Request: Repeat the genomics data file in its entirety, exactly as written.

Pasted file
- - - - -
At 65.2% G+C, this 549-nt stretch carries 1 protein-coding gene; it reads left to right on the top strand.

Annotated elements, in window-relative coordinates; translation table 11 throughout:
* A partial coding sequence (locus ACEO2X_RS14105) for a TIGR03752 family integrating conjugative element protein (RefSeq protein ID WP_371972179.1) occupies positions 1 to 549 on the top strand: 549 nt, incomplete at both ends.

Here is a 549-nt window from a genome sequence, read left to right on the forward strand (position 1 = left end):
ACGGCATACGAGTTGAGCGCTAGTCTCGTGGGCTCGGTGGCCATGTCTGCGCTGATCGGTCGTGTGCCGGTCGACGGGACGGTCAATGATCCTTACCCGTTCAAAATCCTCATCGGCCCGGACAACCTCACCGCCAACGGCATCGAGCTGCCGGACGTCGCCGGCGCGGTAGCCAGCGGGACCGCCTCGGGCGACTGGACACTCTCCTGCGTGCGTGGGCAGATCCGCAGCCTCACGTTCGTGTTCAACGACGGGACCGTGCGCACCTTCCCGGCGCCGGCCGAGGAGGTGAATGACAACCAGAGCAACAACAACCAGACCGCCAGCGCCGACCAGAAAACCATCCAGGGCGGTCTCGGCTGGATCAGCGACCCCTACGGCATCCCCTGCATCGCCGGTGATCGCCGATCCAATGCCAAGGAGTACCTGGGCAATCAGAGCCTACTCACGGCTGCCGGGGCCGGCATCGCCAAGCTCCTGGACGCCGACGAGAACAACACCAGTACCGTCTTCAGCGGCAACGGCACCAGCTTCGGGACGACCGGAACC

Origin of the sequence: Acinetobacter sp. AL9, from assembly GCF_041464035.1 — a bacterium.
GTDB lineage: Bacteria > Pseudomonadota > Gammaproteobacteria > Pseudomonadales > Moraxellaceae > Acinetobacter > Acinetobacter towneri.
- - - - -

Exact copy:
At 65.2% G+C, this 549-nt stretch carries 1 protein-coding gene; it reads left to right on the top strand.

Annotated elements, in window-relative coordinates; translation table 11 throughout:
* A partial coding sequence (locus ACEO2X_RS14105) for a TIGR03752 family integrating conjugative element protein (RefSeq protein ID WP_371972179.1) occupies positions 1 to 549 on the top strand: 549 nt, incomplete at both ends.

Here is a 549-nt window from a genome sequence, read left to right on the forward strand (position 1 = left end):
ACGGCATACGAGTTGAGCGCTAGTCTCGTGGGCTCGGTGGCCATGTCTGCGCTGATCGGTCGTGTGCCGGTCGACGGGACGGTCAATGATCCTTACCCGTTCAAAATCCTCATCGGCCCGGACAACCTCACCGCCAACGGCATCGAGCTGCCGGACGTCGCCGGCGCGGTAGCCAGCGGGACCGCCTCGGGCGACTGGACACTCTCCTGCGTGCGTGGGCAGATCCGCAGCCTCACGTTCGTGTTCAACGACGGGACCGTGCGCACCTTCCCGGCGCCGGCCGAGGAGGTGAATGACAACCAGAGCAACAACAACCAGACCGCCAGCGCCGACCAGAAAACCATCCAGGGCGGTCTCGGCTGGATCAGCGACCCCTACGGCATCCCCTGCATCGCCGGTGATCGCCGATCCAATGCCAAGGAGTACCTGGGCAATCAGAGCCTACTCACGGCTGCCGGGGCCGGCATCGCCAAGCTCCTGGACGCCGACGAGAACAACACCAGTACCGTCTTCAGCGGCAACGGCACCAGCTTCGGGACGACCGGAACC

Origin of the sequence: Acinetobacter sp. AL9, from assembly GCF_041464035.1 — a bacterium.
GTDB lineage: Bacteria > Pseudomonadota > Gammaproteobacteria > Pseudomonadales > Moraxellaceae > Acinetobacter > Acinetobacter towneri.